Retirement can be a time of great joy and happiness, but it can also come with some significant risks to your mental health. One of the most common problems that retirees face is adjustment disorder, which is a condition that involves significant losses — of identity, purpose, structure and social contacts — that can trigger depression and other psychiatric illnesses.
If you are retiring soon, it’s important to be aware of these risks and know how to get help if you need it.
How to safeguard your mental health in retirement
There are a number of things you can do to help protect your mental health during retirement. First, be sure to take some time for yourself after retiring. Give yourself the opportunity to adjust to your new life and explore all the different things you can now do. Don’t try to do too much too soon.
Start with a plan
One of the most important things you can do to protect your mental health during retirement is to have a life plan and a financial plan. Make sure you have a clear idea of what you want to do with your time, and be sure to have enough money saved up so you can enjoy your retirement without worrying about finances. If you need help creating a life plan or financial plan, consult a professional. There are many resources available to help retirees stay mentally healthy and enjoy their retirement years.
Human Connections are crucial for your mental health in retirement
Also, make sure to stay connected to your friends and family. Retirement can be a time when people lose their social networks, which can lead to depression and isolation. The fact that these two conditions are often comorbid with each other, as well as the very similar nature of their symptoms, makes matters worse. The symptoms of both depression and other mental health problems can differ in older individuals. Depressed seniors may feel numb or anxious rather than sadness, have difficulty concentrating or making decisions.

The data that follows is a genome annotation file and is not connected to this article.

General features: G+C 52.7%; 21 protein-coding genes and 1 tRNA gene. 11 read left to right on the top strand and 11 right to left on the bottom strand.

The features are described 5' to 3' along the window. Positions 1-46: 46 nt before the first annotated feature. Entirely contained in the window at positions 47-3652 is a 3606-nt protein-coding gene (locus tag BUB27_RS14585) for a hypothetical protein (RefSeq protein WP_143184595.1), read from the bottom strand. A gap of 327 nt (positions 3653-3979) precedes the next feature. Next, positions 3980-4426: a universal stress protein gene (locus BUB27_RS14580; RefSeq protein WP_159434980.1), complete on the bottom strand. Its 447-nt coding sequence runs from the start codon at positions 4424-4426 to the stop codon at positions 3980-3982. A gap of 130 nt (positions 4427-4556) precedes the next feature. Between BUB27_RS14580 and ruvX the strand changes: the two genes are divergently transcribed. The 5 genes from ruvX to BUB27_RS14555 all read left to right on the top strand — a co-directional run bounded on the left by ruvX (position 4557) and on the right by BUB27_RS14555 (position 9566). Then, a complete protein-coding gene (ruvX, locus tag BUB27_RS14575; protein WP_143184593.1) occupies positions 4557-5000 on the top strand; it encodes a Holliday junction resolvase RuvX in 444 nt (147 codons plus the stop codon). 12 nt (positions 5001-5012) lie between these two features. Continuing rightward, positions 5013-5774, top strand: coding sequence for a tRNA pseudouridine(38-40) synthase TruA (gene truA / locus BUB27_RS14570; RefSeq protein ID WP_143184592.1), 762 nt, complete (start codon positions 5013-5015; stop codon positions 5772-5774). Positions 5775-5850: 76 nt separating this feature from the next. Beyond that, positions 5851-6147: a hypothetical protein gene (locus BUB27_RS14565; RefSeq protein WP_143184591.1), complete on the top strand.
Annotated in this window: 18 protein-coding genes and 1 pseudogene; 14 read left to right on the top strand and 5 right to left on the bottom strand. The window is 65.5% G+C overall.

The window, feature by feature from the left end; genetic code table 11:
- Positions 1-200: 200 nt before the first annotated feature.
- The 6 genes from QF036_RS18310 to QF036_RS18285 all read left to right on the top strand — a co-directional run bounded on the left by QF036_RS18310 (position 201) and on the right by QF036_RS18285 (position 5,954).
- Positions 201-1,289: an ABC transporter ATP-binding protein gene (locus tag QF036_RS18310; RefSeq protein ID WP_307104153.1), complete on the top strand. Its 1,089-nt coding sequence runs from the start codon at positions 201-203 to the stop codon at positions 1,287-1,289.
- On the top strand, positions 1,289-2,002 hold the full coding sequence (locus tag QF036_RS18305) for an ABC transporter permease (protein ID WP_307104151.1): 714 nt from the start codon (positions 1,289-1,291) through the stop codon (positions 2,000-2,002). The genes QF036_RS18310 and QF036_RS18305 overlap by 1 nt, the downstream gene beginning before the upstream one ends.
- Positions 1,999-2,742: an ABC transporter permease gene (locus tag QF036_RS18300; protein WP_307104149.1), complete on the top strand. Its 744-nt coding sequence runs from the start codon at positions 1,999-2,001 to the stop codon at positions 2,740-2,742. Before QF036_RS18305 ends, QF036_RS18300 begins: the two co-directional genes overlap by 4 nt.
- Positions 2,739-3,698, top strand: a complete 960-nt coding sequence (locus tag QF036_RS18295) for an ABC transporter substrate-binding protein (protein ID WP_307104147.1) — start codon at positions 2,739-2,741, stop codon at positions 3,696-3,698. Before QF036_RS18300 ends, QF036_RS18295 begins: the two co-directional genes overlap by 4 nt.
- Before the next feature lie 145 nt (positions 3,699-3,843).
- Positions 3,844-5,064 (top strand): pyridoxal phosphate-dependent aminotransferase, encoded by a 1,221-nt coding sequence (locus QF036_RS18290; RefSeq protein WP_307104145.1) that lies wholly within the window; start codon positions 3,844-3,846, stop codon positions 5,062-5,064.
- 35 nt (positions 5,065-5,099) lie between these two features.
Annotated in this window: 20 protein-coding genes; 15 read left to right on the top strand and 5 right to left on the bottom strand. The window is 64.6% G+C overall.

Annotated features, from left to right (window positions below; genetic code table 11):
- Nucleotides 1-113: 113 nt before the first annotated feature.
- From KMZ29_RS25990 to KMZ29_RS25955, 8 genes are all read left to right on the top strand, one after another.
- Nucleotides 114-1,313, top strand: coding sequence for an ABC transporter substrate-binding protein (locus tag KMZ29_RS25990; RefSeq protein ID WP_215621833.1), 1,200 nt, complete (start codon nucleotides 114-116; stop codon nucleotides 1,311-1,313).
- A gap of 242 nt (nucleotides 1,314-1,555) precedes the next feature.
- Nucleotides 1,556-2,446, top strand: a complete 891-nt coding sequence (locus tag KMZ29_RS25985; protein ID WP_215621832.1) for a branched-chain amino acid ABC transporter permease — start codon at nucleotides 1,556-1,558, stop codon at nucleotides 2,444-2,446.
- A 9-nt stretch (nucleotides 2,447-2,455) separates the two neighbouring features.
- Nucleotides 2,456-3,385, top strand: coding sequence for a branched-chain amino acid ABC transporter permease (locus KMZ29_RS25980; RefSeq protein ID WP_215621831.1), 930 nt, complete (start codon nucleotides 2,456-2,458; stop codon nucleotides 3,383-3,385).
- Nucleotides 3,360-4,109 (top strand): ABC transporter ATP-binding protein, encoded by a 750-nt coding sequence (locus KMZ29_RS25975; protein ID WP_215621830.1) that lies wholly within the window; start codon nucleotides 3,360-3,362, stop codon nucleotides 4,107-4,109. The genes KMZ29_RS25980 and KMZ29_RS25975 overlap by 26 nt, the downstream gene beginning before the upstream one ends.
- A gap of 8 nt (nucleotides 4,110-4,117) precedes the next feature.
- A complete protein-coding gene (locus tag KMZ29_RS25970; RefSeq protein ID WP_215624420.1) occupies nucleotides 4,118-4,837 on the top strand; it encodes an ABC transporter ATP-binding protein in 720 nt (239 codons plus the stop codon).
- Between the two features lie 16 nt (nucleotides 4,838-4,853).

One of the ways to avoid depression and anxiety after retirement is to keep up with your old hobbies and activities, and make new ones too. You could try golfing, biking, hiking, fishing, and playing cards. These activities can help you stay busy and connected to other people.
If you do start feeling down or struggling with adjustment disorder, don’t hesitate to seek help. There are many resources available to retirees, including counseling, support groups and medication if needed. Don’t suffer in silence — there is no shame in seeking help when you need it.
For Further Reading
- The Devastating Impact of Smoking on Your Mental Health
- The Therapeutic Benefits of Knitting for Mental Health
- How Music Therapy Can Improve Your Mental Health
- How to Talk About Mental Health: Breaking the Stigma
- Mental Health Benefits of Visiting a Museum: What is Positive Psychology?
- The Link between Cannabis and Schizophrenia: Should Pot Come with a Mental Health Warning?
- Depression Room Cleaning: The New Trend on TikTok that boosts our Mental Health
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- How to overcome Pandemic Burnout – The Mental Health Crisis Created by Covid-19
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- How to Safeguard Your Mental Health amidst concerns about a nuclear war
- Retiring? Beware of the Risks to Your Mental Health
- How to Declutter Your Home for Mental Health and Productivity
- Is Artificial Intelligence the Future of Mental Health Services?
- Psychological Defence Mechanisms: How to Overcome Defensiveness
- Is Your Workplace Toxic? How to recognize the signs and safeguard your mental health
- Toxic Positivity – What is it and why does it Damage Our Mental Health?
- Tips on How to Improve Your Self-Esteem
- The importance of eating fruit for our mental health and wellbeing
- Vitamin B6 Reduces Anxiety and Depression: Study Shows Impressive Results
- Smoking E-Cigarettes damages Your Mental Health: Vaping linked to Depression
- The Danger of Rumination: How to Recognize and Overcome It
- Jokes or Abuse? How to Tell the Difference and What to Do If You’re Feeling Uncomfortable
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